The scheme is a great help to some families but let’s not forget that just under two in five children living in poverty in England are not eligible for free school meals. In order to be eligible for free school meals and the HAF Programme, children in England must be in families on qualifying benefits and earn less than £7,400 after tax. This means many fall through the cracks. A wide coalition of education leaders, food and anti-poverty organisations continue to campaign to expand free school meal entitlement for all children in poverty as an immediate response to the cost of living crisis, and for universal primary school meals in England, which is already being rolled out in Scotland and Wales.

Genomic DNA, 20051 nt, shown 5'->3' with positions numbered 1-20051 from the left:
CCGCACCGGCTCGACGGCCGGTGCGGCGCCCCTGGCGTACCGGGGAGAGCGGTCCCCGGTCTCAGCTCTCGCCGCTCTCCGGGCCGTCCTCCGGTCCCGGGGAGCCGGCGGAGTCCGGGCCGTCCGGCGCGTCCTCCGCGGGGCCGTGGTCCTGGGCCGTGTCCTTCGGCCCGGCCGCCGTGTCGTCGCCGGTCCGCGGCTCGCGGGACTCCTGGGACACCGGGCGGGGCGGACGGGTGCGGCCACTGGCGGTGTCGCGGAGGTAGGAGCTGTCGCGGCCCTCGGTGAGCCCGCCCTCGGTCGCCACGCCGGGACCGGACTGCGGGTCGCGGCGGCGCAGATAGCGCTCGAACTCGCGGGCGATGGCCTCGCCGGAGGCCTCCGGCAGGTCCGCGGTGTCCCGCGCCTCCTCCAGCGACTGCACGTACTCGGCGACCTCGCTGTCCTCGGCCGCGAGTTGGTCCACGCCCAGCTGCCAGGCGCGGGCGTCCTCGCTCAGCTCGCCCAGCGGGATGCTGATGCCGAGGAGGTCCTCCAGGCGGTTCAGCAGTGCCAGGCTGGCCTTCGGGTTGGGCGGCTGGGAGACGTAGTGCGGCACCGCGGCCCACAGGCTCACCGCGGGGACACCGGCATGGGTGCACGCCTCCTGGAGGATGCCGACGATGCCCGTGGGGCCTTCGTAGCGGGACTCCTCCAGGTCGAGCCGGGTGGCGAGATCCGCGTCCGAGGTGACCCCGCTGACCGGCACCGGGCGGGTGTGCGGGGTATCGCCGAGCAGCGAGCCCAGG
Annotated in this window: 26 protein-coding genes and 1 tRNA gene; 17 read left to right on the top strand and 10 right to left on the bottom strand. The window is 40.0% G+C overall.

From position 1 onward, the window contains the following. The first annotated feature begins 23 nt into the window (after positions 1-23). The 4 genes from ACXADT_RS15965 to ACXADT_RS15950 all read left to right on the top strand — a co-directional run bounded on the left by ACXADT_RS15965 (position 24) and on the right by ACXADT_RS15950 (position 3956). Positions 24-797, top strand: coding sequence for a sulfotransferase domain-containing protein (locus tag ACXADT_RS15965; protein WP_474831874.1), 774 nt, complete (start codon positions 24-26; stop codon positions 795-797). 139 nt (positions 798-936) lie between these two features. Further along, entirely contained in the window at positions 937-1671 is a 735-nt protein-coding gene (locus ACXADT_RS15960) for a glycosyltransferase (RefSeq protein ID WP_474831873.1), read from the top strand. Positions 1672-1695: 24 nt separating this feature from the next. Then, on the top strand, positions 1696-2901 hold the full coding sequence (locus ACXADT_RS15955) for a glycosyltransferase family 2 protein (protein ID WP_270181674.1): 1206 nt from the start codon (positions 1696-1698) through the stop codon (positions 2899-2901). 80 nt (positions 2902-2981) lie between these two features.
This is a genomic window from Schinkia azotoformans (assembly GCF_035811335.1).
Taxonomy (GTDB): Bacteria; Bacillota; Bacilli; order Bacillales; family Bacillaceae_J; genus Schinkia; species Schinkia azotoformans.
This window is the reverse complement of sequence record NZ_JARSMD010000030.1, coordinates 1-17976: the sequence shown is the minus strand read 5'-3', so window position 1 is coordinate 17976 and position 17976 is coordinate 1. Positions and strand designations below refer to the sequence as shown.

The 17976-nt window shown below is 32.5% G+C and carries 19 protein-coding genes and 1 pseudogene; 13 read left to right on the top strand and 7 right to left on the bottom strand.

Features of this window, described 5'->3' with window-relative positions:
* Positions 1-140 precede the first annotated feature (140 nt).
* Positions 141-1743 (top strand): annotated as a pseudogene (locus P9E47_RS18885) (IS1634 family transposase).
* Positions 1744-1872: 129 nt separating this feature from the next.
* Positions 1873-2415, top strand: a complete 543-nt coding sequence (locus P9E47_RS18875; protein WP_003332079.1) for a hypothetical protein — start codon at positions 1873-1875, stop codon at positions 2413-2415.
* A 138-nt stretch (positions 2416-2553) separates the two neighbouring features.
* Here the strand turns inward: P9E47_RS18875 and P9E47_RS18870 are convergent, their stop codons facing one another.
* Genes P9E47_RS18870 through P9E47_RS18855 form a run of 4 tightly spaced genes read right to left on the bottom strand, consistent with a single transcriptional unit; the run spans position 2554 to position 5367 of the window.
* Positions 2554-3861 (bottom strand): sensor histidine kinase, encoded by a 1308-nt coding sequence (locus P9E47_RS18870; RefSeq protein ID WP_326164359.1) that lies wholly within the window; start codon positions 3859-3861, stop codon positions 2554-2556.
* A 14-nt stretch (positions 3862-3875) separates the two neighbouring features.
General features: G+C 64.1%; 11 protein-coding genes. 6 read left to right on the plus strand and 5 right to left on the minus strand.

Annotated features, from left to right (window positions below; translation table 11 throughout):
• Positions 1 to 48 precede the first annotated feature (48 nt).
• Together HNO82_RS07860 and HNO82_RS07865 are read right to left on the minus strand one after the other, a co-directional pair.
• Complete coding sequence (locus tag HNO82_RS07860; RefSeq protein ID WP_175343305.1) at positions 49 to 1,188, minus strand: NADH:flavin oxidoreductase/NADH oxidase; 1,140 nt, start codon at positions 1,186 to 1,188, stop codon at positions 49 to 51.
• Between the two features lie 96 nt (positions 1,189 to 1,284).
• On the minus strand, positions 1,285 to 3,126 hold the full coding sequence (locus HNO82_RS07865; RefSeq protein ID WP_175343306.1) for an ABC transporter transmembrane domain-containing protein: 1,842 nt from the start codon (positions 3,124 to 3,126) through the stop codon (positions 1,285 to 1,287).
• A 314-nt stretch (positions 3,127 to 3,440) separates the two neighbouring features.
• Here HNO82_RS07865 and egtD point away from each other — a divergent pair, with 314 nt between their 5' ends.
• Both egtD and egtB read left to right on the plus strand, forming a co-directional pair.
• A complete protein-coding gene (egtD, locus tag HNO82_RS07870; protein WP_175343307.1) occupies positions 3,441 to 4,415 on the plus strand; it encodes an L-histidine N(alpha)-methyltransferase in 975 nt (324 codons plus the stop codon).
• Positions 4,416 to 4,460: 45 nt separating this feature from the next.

The Household Support Fund will run until March 2023 to help households who are not eligible for other kinds of help or need further support to meet the cost of essentials such as food, clothing and utilities. In England, it will continue to be distributed to Local Authorities. Many local authorities are using this fund to provide additional vouchers to support families with children eligible for benefit-related free school meals. Many areas in the Sustainable Food Places (SFP) Network expressed concern with the allocation framework for the fund whereby “at least one third of the total funding will be ring-fenced to support households with children, at least one third of the total funding will be ring fenced to support pensioners with up to one third of the total funding to other households”. This seriously limits local authorities in terms of the numbers of families they can support, as well as the value of the support they provide, compared to previous summer holidays. Again, this has opened up a postcode lottery in terms of the support families can access. SFP places have raised this with their MPs to try and remove these criteria or at least to revert to the criteria of the first round which was 50% of the funding for families with children and 50% for other, which offered more flexibility.